A pit tag is crunchy, but not tasty

Pit tag
Photo by Shelley Phillips
Well that was a first. I was enjoying a steelhead fillet for dinner that I caught in the Salmon River in October, and I felt an odd crunch. Even if I happened to bite down on a bone, it would not not have felt like that. I took it out of my mouth and wondered “what the heck” and then saw the tiny copper wiring. I’ve seen pit tags before, and it’s about the right size and shape – about a quarter inch long and twice the thickness of a grain of rice.

They’re surgically placed inside steelhead so the fish can be tracked through the dams on the Snake and Columbia rivers. As the fish pass through the fish ladders at the dam, technicians know where the fish was tagged and where it is headed.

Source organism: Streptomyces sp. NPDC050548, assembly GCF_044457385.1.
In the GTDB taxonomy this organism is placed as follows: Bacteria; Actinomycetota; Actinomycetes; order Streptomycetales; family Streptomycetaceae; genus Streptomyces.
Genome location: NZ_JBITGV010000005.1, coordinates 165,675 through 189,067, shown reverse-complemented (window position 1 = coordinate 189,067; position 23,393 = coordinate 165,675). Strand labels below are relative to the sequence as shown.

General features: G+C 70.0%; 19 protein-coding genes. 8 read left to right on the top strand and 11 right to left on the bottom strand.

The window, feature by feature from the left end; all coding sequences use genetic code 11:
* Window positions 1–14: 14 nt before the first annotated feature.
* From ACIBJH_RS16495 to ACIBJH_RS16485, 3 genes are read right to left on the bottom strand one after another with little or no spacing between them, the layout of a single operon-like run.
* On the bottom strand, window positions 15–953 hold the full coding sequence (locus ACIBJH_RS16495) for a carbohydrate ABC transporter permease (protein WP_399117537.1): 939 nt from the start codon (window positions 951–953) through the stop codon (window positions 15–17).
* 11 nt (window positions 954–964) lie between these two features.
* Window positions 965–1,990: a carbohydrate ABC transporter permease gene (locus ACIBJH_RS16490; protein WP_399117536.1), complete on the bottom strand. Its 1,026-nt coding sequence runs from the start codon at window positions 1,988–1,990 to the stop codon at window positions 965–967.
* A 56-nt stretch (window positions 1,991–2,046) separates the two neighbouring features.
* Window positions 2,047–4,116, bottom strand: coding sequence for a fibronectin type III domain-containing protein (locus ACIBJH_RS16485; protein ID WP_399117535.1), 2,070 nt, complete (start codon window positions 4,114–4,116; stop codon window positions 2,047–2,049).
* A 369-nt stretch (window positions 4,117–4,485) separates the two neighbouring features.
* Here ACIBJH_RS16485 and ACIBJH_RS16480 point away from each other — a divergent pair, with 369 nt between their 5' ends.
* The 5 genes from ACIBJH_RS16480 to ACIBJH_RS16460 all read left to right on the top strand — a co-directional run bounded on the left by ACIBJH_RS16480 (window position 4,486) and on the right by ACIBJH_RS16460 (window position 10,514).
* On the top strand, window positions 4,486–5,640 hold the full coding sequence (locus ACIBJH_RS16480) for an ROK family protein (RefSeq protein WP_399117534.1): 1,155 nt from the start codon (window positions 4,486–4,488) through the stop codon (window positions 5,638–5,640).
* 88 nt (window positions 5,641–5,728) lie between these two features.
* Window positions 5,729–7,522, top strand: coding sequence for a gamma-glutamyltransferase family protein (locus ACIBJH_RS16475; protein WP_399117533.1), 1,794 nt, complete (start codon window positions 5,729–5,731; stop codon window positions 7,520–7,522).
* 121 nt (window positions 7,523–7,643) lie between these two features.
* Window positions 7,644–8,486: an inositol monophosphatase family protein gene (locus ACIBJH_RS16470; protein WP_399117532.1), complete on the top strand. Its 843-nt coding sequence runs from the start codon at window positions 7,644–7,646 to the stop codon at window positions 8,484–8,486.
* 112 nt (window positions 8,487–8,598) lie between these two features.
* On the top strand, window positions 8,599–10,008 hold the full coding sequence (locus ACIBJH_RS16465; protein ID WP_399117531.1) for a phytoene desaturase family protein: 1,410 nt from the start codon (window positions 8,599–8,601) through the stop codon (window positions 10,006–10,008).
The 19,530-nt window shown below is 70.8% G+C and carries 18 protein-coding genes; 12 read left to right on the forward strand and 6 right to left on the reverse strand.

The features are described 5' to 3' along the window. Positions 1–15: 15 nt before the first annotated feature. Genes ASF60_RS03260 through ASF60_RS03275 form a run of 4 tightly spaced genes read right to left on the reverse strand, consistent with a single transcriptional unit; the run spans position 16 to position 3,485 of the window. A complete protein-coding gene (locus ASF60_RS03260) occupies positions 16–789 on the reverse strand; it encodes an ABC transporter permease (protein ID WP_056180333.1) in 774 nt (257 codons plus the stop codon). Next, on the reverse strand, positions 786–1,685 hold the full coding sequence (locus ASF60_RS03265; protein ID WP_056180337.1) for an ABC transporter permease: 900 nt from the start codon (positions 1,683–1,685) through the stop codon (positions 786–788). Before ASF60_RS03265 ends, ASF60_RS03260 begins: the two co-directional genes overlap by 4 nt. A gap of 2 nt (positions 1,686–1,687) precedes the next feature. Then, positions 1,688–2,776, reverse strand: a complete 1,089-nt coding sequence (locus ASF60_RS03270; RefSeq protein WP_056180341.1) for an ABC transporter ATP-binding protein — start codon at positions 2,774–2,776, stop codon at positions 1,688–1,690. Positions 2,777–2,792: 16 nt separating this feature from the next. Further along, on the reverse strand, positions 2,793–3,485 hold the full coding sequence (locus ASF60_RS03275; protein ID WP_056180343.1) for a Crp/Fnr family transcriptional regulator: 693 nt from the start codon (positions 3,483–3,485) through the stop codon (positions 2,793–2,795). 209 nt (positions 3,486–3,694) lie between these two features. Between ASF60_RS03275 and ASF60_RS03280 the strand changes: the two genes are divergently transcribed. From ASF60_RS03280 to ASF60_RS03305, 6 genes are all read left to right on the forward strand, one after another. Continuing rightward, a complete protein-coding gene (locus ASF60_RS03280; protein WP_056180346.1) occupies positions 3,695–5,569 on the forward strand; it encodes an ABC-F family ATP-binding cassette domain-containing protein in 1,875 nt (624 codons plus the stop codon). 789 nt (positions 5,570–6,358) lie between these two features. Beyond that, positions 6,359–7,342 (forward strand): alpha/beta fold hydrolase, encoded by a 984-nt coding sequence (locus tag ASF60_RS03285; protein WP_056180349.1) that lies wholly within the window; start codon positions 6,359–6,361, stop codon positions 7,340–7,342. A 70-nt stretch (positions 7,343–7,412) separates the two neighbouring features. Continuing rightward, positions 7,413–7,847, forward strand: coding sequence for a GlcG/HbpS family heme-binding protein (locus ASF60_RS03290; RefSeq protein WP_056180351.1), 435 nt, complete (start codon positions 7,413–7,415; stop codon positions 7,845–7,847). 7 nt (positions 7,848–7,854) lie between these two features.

This might seem a random coincidence, but I am not sure. It may be time to break out the tinfoil beanie and start spouting conspiracy theories. After all, it was THE GOVERNMENT that put it there, and normally the tags are inserted into the abdomen and get tossed out with the fish guts. This was embedded in the flesh.

It’s all starting to sound a little fishy (pun intended). Had I swallowed it, THEY could have tracked me. Probably for only about 24 hours, but still.

Just wanted to go on record in case I suddenly disappear. Please search Area 51 first. Pretty sure that’s where THEY would take me.

Posted in Into the Outdoors